“I really wanted to explore a sense of tailoring, sophistication and rigour once more,” says Mark Weston, Creative Director of dunhill. “That idea of a masculine uniform, its world of functionality as well as military ceremony, the roots of our British tailoring traditions are so much part of these very things. I also wanted to look at how subversive and rebellious it actually feels for a younger man to embrace a strict suit as well as a shirt and tie now, to adopt an almost conventional uniform and make it so unconventional. It’s the power and rigour of clothing that makes you feel something and behave in a certain way. This collection is a return to a certain discipline and tradition, yet there is always a simultaneous sense of British subversion within what we do and in the person who might wear it.”
From City Boy to Soldier, the utilitarian rigour, extravagance and power of a finely tailored uniform is fully embraced by dunhill this season. At the same time, there is a gentle subversion of such stereotypes, with the codes and specificities of such masculine dressing transposed and transformed to take on other meanings in this season’s silhouettes.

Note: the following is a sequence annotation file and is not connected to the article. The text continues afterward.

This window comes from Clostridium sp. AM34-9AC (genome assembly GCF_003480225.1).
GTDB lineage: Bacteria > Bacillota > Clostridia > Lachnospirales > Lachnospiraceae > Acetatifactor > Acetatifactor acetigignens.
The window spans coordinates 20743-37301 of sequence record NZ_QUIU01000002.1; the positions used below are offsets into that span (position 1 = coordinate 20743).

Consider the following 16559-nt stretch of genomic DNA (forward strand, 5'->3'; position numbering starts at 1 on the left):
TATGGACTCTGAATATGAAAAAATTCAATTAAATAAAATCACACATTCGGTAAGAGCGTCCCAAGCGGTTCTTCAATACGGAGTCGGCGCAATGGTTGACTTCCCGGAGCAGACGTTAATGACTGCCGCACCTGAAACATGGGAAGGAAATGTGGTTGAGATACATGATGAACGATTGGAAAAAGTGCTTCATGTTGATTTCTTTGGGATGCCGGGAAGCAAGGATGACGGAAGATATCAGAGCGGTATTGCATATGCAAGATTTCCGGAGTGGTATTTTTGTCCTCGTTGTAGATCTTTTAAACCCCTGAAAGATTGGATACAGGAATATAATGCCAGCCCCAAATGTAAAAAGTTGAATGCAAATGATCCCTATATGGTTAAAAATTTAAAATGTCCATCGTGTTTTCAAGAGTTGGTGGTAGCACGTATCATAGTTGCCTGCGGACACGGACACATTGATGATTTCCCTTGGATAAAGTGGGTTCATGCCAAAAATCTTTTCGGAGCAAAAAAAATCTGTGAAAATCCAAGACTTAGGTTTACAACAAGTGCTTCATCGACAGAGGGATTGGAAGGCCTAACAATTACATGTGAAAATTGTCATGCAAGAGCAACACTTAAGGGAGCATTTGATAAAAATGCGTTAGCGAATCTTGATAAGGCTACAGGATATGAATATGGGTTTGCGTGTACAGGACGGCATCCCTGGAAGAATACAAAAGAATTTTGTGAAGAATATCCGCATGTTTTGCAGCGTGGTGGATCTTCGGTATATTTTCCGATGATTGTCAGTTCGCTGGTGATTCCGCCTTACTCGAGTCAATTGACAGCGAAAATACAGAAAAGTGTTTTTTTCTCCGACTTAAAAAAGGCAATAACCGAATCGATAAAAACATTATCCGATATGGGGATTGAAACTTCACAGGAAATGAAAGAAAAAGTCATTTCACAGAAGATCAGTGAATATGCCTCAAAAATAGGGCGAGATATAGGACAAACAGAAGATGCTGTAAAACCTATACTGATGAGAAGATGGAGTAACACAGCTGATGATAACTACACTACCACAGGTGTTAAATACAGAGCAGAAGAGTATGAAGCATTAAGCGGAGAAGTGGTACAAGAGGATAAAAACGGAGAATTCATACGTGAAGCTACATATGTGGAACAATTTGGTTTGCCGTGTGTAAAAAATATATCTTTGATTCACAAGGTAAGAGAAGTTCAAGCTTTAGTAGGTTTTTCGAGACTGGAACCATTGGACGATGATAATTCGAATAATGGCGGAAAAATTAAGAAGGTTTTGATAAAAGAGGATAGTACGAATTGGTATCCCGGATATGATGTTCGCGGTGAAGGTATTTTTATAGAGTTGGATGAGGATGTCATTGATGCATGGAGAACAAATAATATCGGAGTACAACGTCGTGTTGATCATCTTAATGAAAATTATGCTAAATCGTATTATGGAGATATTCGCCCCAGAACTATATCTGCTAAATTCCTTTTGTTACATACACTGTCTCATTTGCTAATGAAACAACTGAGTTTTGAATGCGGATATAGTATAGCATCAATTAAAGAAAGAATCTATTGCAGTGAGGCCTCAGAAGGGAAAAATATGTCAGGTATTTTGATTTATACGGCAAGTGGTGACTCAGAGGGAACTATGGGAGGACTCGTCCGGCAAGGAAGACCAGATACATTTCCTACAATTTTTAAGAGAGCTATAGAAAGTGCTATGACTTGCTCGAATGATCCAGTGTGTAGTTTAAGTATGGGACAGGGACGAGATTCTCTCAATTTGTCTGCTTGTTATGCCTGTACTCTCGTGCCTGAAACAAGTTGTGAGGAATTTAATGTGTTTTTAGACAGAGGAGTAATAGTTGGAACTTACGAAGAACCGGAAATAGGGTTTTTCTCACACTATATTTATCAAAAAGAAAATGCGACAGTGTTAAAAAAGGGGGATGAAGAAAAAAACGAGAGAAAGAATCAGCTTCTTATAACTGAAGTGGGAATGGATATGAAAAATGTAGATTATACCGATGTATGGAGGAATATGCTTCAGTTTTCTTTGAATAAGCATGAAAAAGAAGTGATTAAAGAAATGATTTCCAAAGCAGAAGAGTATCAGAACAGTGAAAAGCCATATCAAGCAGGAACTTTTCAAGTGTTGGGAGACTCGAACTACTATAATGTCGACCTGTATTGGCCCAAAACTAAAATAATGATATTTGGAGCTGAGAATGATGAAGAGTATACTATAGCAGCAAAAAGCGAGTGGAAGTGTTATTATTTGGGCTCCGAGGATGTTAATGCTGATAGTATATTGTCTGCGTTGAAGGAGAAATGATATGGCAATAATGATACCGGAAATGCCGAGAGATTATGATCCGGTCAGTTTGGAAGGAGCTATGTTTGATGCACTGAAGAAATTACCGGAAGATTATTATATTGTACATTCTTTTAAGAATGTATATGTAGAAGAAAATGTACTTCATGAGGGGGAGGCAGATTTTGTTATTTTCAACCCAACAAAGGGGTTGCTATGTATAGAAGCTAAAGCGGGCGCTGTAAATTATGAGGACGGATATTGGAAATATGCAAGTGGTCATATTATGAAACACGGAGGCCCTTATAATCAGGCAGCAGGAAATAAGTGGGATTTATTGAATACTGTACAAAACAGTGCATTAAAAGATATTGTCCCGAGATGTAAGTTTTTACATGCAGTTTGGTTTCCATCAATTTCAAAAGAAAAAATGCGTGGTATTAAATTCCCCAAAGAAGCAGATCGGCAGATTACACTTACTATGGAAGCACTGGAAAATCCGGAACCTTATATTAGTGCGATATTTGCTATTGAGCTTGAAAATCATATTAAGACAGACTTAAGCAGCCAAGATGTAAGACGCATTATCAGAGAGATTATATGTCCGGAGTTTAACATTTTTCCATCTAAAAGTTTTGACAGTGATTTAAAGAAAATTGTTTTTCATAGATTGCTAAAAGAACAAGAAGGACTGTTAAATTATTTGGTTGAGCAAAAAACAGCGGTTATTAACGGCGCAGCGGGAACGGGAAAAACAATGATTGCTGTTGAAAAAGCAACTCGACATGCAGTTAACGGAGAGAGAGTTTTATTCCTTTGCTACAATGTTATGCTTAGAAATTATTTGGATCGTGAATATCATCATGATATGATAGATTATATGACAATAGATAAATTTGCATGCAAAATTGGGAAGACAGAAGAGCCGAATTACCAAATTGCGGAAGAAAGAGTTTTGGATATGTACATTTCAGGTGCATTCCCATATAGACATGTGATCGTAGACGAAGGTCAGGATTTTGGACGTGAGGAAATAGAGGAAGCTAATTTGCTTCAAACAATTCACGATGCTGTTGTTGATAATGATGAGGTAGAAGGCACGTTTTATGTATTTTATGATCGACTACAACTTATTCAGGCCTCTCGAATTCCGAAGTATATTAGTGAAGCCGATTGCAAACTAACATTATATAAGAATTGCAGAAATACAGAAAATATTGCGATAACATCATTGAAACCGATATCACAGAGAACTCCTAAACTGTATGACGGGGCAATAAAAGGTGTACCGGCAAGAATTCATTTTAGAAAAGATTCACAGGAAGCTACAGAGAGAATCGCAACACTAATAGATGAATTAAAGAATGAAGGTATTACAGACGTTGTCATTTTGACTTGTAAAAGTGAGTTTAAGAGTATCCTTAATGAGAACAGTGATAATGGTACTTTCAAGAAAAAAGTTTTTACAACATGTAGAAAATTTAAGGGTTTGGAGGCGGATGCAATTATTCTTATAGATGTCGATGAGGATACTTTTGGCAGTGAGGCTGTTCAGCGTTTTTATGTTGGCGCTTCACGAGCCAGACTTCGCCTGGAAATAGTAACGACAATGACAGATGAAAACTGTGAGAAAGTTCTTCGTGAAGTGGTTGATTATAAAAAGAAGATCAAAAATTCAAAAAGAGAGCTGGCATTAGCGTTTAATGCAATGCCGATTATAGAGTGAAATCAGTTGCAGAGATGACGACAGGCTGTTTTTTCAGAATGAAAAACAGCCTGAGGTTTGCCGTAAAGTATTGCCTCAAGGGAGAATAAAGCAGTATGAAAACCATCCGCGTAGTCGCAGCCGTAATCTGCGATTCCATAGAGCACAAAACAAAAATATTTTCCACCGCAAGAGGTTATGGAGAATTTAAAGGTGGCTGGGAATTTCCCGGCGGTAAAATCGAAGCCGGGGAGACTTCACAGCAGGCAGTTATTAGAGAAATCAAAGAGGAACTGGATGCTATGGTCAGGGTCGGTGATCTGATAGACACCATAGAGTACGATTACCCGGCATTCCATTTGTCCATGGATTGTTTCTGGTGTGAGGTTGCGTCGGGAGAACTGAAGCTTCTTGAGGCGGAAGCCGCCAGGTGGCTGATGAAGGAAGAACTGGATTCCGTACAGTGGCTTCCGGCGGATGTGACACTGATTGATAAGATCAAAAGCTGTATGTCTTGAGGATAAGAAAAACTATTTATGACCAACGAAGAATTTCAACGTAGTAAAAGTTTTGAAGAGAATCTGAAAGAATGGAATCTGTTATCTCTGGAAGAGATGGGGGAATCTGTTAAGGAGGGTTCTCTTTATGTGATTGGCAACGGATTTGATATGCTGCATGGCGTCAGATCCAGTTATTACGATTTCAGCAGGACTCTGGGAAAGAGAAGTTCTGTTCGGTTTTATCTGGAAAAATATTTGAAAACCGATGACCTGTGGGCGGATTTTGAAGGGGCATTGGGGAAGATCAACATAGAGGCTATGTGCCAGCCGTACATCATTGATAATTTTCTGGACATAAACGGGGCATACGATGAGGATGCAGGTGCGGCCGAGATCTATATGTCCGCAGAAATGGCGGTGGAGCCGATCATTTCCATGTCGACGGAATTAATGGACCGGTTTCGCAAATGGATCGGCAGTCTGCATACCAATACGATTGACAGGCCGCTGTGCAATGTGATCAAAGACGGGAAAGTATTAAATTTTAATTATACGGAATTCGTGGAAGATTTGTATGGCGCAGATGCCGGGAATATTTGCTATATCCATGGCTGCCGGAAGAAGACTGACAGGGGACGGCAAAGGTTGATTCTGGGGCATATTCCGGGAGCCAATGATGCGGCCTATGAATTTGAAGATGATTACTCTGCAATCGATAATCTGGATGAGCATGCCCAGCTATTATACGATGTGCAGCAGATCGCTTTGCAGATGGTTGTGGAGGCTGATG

A summation of new era dunhill signature styles and materials occurs in the collection, often applied to a new kind of conservatism with a hint of subversion. Amongst them, the Wrapped Jacket and Split Hem Trousers take on a more formal, rigorous tone in complete suiting looks with high breaks and strong shoulders. Moire appears once more, this time as a nylon technical fabric in the green Compendium Coat, its multi-functional elegance becoming a counter-point over strict tailoring. Traditional camel in wool cashmere is bonded with neoprene to create a Cocoon architecture for a not so conventional overcoat. Coated paper cotton is utilised for an oversized raincoat to be layered over a leather suit jacket. These established styles are joined by different codes more military in origin, such as livery buttons and regimental ties, a light tailoring mohair spin on a military uniform shirt and a palette of armed forces colours. A certain austerity and layered severity is embraced by all.
Ideas of tradition, rigour and continuity run throughout the collection, together with a certain iconoclasm; the disruption is in the person wearing the clothing, rather than the other way around. Here severity becomes subversion, a very British dichotomy where symbols of class and creativity are brought to clash with a sense of reality.